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  • Writer's pictureTails 'N' Trees

How to help dogs with skin conditions

Updated: Jan 24, 2022

Dogs that have bald patches, red patches or wounds near the base of their tails or keep biting in that area are often suffering from FLEA ALLERGIES. In fact, flea allergy is often the original cause of many other skin diseases. Secondary infections such as bacterial and fungal infections set in once the skin is broken through biting or scratching.

What to do if there is a simple flea allergy and no bacterial or fungal infections:

If the dog is very friendly:

1. Bathe with tick and flea shampoo.

2. When the fur is dry, apply anti-flea spray (contains Fipronil) to the hair on the back.

3. Repeat once a week.

If the dog is not friendly:

The simplest way is to apply ‘Spot-on’ insecticide liquid. The pipette sizes come in either 10-20kg or 20-40kg. A typical lean, medium-sized street dog is 15-20kg. Apply directly to the skin on the back in three places: back of neck, mid back, and near tail. Make sure to squeeze out all the liquid. Distract the dog with some food because it is easier to apply when the dog is eating and not paying attention.

At the same time, de-worm the dog, one tablet per 10kg weight of dog. Place the tablet inside a small piece of food.

If there are any small wounds, apply an anti-bacterial such as Betadine ointment or Neosporin antibiotic powder or an antibacterial spray such as Topicure.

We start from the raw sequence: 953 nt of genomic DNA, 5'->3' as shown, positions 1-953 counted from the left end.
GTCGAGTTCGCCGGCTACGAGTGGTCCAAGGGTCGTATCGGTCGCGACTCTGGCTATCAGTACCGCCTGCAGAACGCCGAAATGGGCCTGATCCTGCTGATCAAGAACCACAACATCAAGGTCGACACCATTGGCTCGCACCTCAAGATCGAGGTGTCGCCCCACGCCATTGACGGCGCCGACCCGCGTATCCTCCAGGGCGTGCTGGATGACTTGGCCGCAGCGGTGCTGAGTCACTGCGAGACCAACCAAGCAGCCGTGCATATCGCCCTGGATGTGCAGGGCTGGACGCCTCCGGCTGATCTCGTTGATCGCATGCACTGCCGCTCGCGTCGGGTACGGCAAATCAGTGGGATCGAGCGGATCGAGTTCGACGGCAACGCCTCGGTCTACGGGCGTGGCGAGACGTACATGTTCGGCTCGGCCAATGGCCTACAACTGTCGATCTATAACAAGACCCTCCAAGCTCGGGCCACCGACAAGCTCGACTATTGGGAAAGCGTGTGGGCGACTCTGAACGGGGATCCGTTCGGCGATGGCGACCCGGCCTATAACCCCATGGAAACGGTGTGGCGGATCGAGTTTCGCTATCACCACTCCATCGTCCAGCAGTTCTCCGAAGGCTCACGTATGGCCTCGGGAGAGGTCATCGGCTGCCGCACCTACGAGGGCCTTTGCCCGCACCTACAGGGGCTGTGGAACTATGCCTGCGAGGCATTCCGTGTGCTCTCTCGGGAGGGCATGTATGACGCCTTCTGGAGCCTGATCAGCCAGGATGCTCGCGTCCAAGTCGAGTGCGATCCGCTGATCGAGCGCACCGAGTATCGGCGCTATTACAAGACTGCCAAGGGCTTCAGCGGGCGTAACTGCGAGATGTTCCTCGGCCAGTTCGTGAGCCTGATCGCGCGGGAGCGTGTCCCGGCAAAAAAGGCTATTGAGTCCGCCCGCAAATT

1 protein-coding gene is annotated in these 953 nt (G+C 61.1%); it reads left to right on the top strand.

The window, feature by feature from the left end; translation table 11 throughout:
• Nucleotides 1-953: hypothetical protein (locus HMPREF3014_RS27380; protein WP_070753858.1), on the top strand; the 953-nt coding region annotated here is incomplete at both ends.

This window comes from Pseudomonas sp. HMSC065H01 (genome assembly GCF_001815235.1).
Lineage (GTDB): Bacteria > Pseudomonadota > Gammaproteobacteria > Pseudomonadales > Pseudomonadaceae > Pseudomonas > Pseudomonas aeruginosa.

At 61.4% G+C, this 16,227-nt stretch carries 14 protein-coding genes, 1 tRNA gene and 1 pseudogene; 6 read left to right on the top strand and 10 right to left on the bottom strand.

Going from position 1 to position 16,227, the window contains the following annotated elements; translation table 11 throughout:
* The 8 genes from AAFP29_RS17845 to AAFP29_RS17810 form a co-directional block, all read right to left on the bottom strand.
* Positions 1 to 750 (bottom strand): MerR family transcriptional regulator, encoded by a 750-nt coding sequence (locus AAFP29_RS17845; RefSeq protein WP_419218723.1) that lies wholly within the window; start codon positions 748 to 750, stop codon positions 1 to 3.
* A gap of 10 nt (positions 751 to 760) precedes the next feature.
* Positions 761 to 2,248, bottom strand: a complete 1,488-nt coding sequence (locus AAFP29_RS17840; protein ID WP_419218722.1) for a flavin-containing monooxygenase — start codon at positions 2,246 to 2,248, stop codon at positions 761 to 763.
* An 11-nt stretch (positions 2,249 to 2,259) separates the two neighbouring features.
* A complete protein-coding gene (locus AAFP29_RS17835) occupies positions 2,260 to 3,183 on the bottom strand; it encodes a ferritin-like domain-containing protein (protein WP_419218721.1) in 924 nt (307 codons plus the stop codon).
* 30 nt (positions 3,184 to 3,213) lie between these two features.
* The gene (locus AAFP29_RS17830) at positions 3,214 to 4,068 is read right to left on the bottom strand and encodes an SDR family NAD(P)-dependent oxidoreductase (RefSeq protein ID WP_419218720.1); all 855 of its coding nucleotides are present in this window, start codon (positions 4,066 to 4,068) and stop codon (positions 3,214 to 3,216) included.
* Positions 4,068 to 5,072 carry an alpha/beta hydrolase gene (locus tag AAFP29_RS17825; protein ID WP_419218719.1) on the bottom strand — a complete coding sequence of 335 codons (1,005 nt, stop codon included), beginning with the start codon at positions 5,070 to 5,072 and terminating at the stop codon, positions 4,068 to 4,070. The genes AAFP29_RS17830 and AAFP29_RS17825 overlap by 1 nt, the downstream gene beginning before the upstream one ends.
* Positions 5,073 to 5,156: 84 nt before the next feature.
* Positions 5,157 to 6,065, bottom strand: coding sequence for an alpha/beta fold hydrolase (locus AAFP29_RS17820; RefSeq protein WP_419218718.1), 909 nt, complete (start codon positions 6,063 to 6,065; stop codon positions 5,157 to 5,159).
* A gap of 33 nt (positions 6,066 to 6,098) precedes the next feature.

However, if the wound is large and infected with a lot of pus we advise consulting a veterinary doctor as the dog may require oral medications such as antibiotics.

If the skin is dark and smelly, or very pink and itchy, with a lot of hair loss, or if the dog is scratching incessantly, an infection such as mange (demodectic or sarcoptic mites), or a fungal infection may have set it. In this case it is always recommended to take the dog directly to a vet or a shelter for diagnosis and treatment. However we know that this is not always possible as shelters may be full or the dog may be unfriendly/impossible to catch.

In this scenario our suggestion is to take several photographs and videos of the dog and show them to a vet for his/her diagnosis and recommended line of treatment. While this is far from ideal, it may be the only chance of treating the dog at all. Oral medications can be added to food and left at a distance.

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